Restoration? Who Are You Kidding?

     CHARLESTON, S.C. (CN) – The Army Corps of Engineers unlawfully approved a plan to convert a freshwater wetland into a salt marsh by calling it “restoration,” the South Carolina Coastal Conservation League claims in court.
     The Conservation League sued the Corps of Engineers in Federal Court, for its authorizations of ongoing work in the navigational channel of the Savannah River.
     The approvals allow the South Coast Mitigation Group, which wants to establish a mitigation bank in Jasper County, S.C., to covert the freshwater wetlands into salt marsh by removing water-control structures from the project site.
     But this would undermine past efforts by the Corps of Engineers to protect the historically freshwater wetland from saltwater intrusion, the conservationists say.
     “South Coast would then be able to sell credits from the mitigation bank to offset unavoidable impacts to salt marshes from Corps-permitted activities in other areas of coastal South Carolina,” the complaint states.
     “In short, the Corps has unlawfully sanctioned South Coast’s plan to dismantle features protecting increasingly rare freshwater habitat from unnatural saltwater intrusion, and sell mitigation credits on the premise that the project ‘restores’ salt marsh.”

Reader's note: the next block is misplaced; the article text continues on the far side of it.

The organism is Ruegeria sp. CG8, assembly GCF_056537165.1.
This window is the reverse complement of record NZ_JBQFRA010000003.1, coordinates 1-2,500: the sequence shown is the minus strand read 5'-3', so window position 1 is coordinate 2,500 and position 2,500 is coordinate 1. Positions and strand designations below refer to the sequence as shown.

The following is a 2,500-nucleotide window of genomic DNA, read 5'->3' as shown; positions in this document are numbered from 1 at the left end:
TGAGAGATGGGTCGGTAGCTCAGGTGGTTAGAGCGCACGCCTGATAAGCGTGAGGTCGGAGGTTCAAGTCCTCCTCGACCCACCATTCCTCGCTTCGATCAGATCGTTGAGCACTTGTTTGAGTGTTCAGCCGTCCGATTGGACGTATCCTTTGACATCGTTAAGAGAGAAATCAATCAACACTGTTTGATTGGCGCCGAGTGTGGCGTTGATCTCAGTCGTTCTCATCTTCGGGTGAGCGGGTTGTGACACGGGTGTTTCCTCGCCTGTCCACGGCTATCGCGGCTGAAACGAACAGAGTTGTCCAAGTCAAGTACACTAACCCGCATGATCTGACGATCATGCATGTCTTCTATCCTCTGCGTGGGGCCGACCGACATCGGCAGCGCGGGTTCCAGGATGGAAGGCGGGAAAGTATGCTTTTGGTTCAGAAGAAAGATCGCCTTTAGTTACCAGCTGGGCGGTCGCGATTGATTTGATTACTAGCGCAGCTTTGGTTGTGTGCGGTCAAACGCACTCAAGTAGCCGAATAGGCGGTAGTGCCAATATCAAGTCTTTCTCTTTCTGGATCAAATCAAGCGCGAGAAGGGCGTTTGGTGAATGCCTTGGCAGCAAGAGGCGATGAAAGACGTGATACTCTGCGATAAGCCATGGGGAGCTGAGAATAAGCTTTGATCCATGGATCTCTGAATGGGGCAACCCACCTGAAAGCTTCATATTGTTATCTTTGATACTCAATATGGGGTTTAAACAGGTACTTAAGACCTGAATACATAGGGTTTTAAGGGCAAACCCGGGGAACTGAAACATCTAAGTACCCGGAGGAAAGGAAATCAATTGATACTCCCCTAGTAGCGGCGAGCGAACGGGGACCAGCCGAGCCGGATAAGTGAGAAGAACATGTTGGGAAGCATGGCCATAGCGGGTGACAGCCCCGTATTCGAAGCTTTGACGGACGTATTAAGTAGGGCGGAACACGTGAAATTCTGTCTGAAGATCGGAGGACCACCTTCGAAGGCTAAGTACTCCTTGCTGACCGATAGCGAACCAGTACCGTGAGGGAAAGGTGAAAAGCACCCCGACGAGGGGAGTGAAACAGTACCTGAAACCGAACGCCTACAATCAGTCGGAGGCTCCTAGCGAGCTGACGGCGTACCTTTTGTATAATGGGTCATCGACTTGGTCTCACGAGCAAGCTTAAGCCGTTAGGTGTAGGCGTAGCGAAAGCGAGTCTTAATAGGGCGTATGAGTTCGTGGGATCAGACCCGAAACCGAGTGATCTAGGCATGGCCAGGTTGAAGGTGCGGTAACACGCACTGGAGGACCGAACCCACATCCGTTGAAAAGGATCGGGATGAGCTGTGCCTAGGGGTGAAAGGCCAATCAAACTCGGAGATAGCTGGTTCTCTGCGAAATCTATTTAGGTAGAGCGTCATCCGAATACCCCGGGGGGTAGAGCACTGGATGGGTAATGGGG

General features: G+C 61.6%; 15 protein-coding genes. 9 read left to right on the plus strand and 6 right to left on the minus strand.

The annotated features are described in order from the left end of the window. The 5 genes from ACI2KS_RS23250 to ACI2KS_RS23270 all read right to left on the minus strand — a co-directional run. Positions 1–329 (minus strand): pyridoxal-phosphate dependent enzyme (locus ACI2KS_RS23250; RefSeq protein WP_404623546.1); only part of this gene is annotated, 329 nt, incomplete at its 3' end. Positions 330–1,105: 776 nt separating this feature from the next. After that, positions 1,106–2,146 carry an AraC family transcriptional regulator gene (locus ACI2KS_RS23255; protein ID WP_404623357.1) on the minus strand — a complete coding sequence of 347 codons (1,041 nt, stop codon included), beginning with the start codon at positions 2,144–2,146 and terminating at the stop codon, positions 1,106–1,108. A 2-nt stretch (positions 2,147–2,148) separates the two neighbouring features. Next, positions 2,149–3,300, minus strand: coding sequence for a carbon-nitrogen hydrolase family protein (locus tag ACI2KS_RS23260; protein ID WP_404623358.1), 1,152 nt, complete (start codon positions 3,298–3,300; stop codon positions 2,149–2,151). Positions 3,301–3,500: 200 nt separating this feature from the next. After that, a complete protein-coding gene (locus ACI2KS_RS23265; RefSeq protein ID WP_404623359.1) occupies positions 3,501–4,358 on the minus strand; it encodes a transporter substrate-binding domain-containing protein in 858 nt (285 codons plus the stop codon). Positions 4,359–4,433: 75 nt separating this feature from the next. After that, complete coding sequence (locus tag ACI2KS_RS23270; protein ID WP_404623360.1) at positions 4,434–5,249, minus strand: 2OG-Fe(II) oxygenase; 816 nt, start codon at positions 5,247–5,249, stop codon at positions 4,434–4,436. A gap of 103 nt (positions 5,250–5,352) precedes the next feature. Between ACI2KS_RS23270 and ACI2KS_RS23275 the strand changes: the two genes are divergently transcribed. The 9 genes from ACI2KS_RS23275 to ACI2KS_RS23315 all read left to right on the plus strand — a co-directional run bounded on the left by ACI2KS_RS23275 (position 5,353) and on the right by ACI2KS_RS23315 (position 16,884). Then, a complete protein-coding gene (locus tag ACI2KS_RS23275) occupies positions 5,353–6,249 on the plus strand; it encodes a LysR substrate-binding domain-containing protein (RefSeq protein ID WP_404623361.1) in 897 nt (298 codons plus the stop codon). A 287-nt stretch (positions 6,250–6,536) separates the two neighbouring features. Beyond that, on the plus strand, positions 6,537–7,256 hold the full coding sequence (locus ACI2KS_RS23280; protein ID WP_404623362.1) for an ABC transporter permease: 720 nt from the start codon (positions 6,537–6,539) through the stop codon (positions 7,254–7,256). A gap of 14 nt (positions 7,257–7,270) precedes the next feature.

Calling this restoration “is wholly unsupported by the facts,” the Conservation League claims: the site has been a freshwater wetland for at least 200 years.
     “The Corps’ failure to consider the negative impacts of this project in spite of serious objections by expert agencies and the concerned public further resulted in violations of the agency’s responsibilities under the National Environmental Policy Act,” the complaint states.
     The NEPA requires the Corps of Engineers to evaluate how its authorization of a project will affect the human environment, including the historic, recreational and cultural values provided by the impounded freshwater wetland at the project site.
     The Conservation League seeks declaratory judgment that the Corps of Engineers’ approval of South Coast’s mitigation plans was unlawful, arbitrary and capricious, that it violated the National Environmental Policy Act, and must reconsider its decision to comply it and the Administrative Procedure Act.
     The Conservation League is represented by Christopher DeScherer of the Southern Environmental Law Center in Charleston.

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